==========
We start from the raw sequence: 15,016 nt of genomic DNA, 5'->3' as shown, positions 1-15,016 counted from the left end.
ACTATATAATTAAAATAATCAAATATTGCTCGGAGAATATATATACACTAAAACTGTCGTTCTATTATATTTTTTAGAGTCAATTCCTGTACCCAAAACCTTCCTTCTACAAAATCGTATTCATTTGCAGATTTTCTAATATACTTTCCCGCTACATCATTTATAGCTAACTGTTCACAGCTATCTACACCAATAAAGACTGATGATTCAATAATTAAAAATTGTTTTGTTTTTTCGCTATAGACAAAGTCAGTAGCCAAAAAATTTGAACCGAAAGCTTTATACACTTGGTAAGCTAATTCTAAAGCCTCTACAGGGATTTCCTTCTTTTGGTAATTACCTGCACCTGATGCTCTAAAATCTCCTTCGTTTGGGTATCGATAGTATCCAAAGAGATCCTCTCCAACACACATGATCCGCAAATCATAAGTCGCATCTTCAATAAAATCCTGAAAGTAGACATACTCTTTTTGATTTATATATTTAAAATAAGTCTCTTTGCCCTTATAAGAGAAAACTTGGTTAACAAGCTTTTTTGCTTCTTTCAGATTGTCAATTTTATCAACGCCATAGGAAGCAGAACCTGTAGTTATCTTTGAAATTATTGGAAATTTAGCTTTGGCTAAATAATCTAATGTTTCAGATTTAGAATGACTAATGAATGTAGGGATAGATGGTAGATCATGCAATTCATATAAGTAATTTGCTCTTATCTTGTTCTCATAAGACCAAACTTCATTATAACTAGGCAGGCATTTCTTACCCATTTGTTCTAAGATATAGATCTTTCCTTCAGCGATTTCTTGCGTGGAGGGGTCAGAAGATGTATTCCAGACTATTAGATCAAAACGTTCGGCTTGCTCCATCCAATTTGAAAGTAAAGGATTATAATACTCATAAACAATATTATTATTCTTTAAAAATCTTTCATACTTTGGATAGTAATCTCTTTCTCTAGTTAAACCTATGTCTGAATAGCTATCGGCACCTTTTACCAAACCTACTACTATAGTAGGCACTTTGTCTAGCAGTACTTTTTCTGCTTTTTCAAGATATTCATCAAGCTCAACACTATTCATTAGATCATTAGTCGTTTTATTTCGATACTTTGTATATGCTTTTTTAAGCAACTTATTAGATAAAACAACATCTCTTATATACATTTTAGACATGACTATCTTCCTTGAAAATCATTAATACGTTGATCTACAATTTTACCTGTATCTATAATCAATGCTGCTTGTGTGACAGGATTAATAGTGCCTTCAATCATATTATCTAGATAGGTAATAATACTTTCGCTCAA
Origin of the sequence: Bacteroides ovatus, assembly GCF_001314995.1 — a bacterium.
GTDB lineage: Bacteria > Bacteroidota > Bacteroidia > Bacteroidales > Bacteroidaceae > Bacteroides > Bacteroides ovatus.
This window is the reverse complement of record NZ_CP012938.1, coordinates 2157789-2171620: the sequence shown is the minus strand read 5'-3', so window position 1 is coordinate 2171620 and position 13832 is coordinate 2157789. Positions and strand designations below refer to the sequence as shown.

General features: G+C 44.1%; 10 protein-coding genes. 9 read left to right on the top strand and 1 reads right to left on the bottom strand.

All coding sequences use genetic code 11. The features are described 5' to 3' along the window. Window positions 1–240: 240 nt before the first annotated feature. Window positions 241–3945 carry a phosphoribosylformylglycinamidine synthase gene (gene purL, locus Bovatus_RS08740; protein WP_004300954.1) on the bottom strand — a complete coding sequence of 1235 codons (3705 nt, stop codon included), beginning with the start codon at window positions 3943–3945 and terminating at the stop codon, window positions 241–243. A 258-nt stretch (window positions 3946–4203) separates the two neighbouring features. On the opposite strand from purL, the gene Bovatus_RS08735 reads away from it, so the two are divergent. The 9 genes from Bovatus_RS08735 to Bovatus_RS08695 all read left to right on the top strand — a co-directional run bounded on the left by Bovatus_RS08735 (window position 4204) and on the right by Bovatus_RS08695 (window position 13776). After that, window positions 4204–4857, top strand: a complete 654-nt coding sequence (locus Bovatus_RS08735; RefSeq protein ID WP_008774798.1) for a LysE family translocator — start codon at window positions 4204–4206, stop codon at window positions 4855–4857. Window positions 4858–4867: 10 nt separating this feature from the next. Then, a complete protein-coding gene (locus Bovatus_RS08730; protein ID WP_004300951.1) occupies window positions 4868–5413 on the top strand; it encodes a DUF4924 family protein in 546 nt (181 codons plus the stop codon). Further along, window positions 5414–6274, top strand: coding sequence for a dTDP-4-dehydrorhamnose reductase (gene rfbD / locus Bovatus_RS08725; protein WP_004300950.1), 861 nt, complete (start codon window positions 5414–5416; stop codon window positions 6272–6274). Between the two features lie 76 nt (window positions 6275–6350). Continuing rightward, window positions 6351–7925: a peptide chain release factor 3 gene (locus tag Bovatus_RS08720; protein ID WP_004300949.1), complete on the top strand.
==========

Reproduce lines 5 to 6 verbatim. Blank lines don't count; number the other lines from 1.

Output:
This window is the reverse complement of record NZ_CP012938.1, coordinates 2157789-2171620: the sequence shown is the minus strand read 5'-3', so window position 1 is coordinate 2171620 and position 13832 is coordinate 2157789. Positions and strand designations below refer to the sequence as shown.

General features: G+C 44.1%; 10 protein-coding genes. 9 read left to right on the top strand and 1 reads right to left on the bottom strand.